When I was a student at the University of Texas Medical School in Houston, Facebook was just getting started, the iPhone didn’t exist, and sending a text wasn’t all that easy.
Today, 77 percent of Americans own a smart phone, and millions of people use those same devices to bank, book hotels, call up a ride, and order food every day. The advent of the on-demand economy has made almost anything available with the click of a button, but in Texas, that hasn’t included access to medical care until this week.
That’s because this past weekend, Governor Greg Abbott signed into law SB1107.
Before, Texas required patients to have an established relationship with a doctor prior to having a virtual visit for any medical care, with exceptions for mental health services. Texas acknowledged the importance of local physician/patient relationships, and the belief that a patient should have the ability to reconnect with the physician if additional questions or concerns come up, particularly with prescriptions.
While these regulations did provide greater protections for patients, they also placed a major barrier to accessing care between patients and local doctors. The last thing anybody wanted to do when they’re sick or have medical questions was wait an average 12 days to get a doctor’s appointment in Texas, just to establish a relationship. Instead, most people went to the ER or urgent care; an expensive visit for both the patient and their insurance company, particularly when you consider 71 percent of these visits are deemed unnecessary – and don’t establish a relationship between a doctor and patient.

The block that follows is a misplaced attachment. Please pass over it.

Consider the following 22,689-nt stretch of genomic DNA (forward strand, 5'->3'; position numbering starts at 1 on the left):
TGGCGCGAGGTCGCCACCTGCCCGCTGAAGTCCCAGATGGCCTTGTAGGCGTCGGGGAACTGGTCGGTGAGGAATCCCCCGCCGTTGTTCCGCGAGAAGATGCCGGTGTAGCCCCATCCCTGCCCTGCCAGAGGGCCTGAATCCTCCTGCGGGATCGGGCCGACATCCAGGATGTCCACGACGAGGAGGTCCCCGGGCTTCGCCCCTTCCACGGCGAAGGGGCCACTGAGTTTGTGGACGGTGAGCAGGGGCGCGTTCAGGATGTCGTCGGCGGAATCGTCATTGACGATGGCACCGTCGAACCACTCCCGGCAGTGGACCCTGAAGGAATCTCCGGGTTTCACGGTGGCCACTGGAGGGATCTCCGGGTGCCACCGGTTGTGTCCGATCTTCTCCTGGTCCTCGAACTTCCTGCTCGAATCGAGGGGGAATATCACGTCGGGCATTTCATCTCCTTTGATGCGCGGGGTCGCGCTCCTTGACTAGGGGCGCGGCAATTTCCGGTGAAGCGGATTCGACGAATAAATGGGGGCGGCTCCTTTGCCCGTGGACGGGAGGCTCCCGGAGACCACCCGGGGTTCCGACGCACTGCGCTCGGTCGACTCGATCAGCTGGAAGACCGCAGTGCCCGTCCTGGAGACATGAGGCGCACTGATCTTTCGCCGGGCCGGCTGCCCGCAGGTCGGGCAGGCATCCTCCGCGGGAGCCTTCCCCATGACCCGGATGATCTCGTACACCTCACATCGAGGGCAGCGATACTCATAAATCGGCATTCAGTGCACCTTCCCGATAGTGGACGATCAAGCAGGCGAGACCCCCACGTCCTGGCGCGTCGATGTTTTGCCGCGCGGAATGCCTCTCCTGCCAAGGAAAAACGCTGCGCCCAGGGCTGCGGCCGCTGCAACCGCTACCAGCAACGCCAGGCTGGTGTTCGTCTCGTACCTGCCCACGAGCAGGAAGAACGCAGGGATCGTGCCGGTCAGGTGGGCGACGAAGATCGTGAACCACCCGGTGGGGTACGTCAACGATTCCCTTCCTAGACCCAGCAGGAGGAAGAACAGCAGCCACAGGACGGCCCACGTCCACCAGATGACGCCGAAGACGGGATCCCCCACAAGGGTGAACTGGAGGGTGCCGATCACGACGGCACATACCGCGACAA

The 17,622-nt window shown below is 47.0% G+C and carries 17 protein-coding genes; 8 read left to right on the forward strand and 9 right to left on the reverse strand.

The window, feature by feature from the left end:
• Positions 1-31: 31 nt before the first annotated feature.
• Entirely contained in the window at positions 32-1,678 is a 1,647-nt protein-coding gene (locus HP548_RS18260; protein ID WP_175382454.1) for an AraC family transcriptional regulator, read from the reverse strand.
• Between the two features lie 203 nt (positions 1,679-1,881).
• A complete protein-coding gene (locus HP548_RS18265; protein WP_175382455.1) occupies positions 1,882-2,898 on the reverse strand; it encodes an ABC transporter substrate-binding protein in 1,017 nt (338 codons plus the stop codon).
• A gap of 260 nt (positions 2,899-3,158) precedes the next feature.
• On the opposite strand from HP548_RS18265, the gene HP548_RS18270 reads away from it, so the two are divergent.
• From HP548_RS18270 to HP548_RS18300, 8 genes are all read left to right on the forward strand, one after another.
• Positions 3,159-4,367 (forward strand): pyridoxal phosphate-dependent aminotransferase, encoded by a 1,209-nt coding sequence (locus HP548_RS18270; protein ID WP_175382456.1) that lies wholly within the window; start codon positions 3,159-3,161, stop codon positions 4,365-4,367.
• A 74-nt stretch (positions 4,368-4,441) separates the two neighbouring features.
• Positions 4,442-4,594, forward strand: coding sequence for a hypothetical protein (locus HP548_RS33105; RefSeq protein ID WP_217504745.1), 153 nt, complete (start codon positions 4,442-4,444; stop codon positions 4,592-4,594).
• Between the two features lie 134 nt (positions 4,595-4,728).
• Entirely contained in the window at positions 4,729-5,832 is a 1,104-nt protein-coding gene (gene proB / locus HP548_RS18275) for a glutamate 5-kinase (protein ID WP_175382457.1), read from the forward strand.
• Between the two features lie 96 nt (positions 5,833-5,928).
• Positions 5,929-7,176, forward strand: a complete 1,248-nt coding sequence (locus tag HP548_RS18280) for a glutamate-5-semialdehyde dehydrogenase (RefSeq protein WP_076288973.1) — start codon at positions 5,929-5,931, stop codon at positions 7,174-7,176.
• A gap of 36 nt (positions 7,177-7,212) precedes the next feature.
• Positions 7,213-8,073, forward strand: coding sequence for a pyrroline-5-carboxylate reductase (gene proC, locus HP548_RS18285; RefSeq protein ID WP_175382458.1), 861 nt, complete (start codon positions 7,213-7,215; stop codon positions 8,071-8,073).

This legislation allows for the traditional doctor-patient relationship via telemedicine so long as the same standards of care are met in a virtual encounter as would be in an in-person visit. Meaning, the patient must have the ability follow-up with their primary care provider if questions or concerns arise.
Texans no longer have to wait nearly two weeks to see a doctor, instead they can connect via text messaging, video, image-sharing, and phone, in as little as one minute. (Check out what my colleague had to say about the impact of the law on patients.)
Doctors who can stay in touch with patients are able to handle more complex situations and practice medicine with greater confidence that they are doing what’s best for their patients because they will be able to say, “if your symptoms don’t improve let’s touch base and reevaluate.”
Finally, insurance companies and health systems will experience greater savings for their bottom lines as patients are no longer being funneled into the highest-cost point-of-care, simply as a function of availability—savings that will eventually be passed on to you, the consumer.
The American Telemedicine Association gave the state of Texas a C in their 2017 50 State Gap Analysis Physician Practice Standards & Licensure Report Card; with the signing of SB 1107 into law, Texas is well on their way to high marks in 2018.